Farmhouse Ghosts

And here is a sunrise to set on your sill
The ghosts of the dawn moving near
They pass through your sorrow and leave you quite still
Sitting among souvenirs.
Dan Fogelberg, “Souvenirs”

When I first moved to the Stonebridge farmhouse, two of my favorite things were the ornate brass doorknob and backplate on the old French door leading to one of the bathrooms. I assumed they had been part of the original house so recently, when we remodeled that bathroom, we planned to use the knob and plate on the replacement door that better fit the new opening, itself a vintage pine door scavenged from my grandparents’ farmhouse in North Dakota.

But yesterday when I took the knob off the original door, I found a “Made in China” sticker on the back of the plate. I had to laugh at my antique assumptions but I polished the brass and put the knob and plate on the bathroom door anyway because they had been a part of the farm for at least 20 years and still look right to me.

This farm has many ghosts living in the spaces of the house, barn, and outbuildings. Some of the ghosts I know but most I have never met. As we’ve remodeled this old house, we’ve come across many souvenirs of previous owners or tenants in the 100-year history of this place.

In the bathroom we just remodeled, for example, we uncovered several layers of wallpaper: the familiar pastel lily pad pattern of the 40s, a lighthouse scene with seagulls from before that, and a red calico print underneath it all, probably from when the room was a laundry and washroom rather than a bathroom with plumbing. Here the original farmhouse walls are plaster and lathe, uneven and heavy in their mass, nothing like the lighter, smoother drywall of today. These old walls were built to withstand northern Colorado winters and the spring Chinooks that follow, as well as cool the house in the summer for sweating farmers coming in from the fields.

When we remodeled the kitchen, we took sledge hammers to some of those walls in order to open the room up to the living room and adjacent pantry, which itself had probably been a small bedroom off another bedroom but had been walled off from that room and joined instead to the kitchen later. We found a recipe for green beans in one of the walls, although how it became emtombed between the lathe slats I’ll never know.

As we’ve remodeled, we’ve added windows throughout, some double-paned modern types that open easily and some antique stained glass we’ve found at flea markets, all bringing brighter light to corners previously shadowed, not to scare away the ghosts but to let us see them more clearly.

But besides adding more light and space, we haven’t tried to make the farmhouse look like a new house. Even if it were possible, we like our old house with its unsquare corners and less-than-level floors. We like our old windows with the wavy glass even if they’re a bit drafty in the wind. We’ve just weathered a terribly frigid winter by heating with our woodstove and a few electric heaters when needed. On the coldest morning this season, the indoor thermometer read 53F and we shivered while we waited for the fire to heat up the kitchen and living room, but it wasn’t so bad and I think the ghosts must appreciate our fortitude in living within the comfort the house provides.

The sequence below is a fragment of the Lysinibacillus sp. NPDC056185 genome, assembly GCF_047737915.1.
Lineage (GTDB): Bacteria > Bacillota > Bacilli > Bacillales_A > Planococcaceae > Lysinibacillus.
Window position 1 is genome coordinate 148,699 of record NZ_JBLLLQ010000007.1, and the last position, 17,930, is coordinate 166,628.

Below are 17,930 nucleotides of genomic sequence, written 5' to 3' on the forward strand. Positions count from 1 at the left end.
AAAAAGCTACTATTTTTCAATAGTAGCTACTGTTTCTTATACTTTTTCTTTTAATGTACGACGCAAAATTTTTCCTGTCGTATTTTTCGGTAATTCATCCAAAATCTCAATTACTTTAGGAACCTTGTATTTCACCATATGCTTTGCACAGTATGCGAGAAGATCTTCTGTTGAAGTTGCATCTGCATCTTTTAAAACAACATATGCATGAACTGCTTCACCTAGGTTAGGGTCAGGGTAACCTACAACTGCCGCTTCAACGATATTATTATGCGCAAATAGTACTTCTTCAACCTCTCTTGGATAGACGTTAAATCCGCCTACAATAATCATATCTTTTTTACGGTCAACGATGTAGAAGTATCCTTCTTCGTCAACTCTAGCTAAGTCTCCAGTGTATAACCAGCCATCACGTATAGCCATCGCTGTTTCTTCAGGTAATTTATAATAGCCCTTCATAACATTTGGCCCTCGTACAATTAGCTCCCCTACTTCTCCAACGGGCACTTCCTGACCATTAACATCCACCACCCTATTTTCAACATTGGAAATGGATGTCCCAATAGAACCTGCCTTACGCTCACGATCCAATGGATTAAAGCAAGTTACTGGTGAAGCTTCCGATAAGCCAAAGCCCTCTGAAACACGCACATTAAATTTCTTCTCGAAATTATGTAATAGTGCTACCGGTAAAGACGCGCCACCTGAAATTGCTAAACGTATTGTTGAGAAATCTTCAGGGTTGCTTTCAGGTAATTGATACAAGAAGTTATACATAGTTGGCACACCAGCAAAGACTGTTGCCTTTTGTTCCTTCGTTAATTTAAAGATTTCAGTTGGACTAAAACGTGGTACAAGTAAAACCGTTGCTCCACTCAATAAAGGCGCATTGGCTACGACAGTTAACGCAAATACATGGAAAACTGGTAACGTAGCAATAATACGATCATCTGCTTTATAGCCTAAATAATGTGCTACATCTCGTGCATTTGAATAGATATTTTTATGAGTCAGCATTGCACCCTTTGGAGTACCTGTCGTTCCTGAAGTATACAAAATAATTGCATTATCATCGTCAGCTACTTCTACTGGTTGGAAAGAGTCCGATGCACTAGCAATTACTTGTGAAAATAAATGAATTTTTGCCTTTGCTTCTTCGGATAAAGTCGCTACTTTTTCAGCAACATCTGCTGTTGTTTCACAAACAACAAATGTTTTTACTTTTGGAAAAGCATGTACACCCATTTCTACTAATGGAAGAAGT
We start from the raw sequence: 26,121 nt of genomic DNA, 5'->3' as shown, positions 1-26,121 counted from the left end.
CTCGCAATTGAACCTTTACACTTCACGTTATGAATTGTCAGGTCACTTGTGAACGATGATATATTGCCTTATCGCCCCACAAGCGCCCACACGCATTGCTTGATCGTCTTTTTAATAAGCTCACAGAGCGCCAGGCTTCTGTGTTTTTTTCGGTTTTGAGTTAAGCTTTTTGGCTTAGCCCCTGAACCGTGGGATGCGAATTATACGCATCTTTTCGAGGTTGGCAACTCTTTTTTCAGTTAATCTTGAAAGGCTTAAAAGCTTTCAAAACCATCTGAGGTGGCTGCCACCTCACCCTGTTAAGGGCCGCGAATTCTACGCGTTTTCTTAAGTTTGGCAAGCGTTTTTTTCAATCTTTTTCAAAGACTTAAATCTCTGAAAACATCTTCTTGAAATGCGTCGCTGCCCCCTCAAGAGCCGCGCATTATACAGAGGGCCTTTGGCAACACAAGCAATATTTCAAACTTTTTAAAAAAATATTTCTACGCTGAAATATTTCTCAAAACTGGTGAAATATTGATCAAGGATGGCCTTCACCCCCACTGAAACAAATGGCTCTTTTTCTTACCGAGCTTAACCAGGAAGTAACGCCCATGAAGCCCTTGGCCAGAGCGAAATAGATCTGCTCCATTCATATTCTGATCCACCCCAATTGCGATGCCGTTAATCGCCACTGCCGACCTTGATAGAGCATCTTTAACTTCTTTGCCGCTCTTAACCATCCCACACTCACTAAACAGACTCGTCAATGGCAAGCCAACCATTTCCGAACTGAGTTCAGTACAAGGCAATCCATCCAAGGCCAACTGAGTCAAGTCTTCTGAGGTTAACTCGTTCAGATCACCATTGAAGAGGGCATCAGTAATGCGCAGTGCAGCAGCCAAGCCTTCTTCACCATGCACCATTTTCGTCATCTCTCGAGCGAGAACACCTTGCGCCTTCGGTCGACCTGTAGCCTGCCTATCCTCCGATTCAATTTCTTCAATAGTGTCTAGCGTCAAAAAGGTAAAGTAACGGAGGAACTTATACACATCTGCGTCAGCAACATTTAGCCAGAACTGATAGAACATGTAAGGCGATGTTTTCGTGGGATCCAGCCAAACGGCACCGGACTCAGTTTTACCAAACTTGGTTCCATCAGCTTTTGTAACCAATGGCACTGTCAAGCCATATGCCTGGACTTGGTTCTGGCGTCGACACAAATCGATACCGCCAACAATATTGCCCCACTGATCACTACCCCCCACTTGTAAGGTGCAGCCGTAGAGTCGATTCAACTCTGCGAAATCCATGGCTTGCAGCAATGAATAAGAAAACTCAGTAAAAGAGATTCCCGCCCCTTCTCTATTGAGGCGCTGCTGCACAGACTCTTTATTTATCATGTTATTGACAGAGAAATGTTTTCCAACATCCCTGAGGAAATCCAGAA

We’re pretty much finished with the changes we’ll make to this farmhouse and we’ve done lots to the other buildings as well. There’s still a second round of reconstruction on the barn to do, having shored up its sagging beams a decade ago and adding a sandstone floor a few years later.

While searching for the door from my grandparents’ farm last weekend, we came upon a few more old windows up in the barn rafters and decided to use them in the back of the barn when we remodel someday. More light can’t hurt, we figure, as we bring currently underused space into the everyday flow of our farm work.

After I retire from my other job next year, I plan to do some historical research on our farm. I want to find out more about our ghosts and how they lived and loved on this land. Someday we too will be ghosts here and I’d like to leave a record of what Stonebridge has given us for future folks who sit among our souvenirs.

Advertisements

3 Comments

Filed under memoir, sustainable agriculture

3 responses to “Farmhouse Ghosts

  1. Lorna

    Love the door knob even if it was made in China. It looks old. We had a glass door knob in our old farm house and I wish I would have taken it out when my parents moved to a different house. I loved the feel of the smooth glass when I was a kid. Plus I thought it was beautiful. You are bringing back memories…Can’t wait to see the improvements you have made.

  2. johnmmartin

    Your photos always arrest me. The writing I expect to be so evocative, I’m going to have to bring that same expectation to the photos.

Leave a Reply

Fill in your details below or click an icon to log in:

WordPress.com Logo

You are commenting using your WordPress.com account. Log Out / Change )

Twitter picture

You are commenting using your Twitter account. Log Out / Change )

Facebook photo

You are commenting using your Facebook account. Log Out / Change )

Google+ photo

You are commenting using your Google+ account. Log Out / Change )

Connecting to %s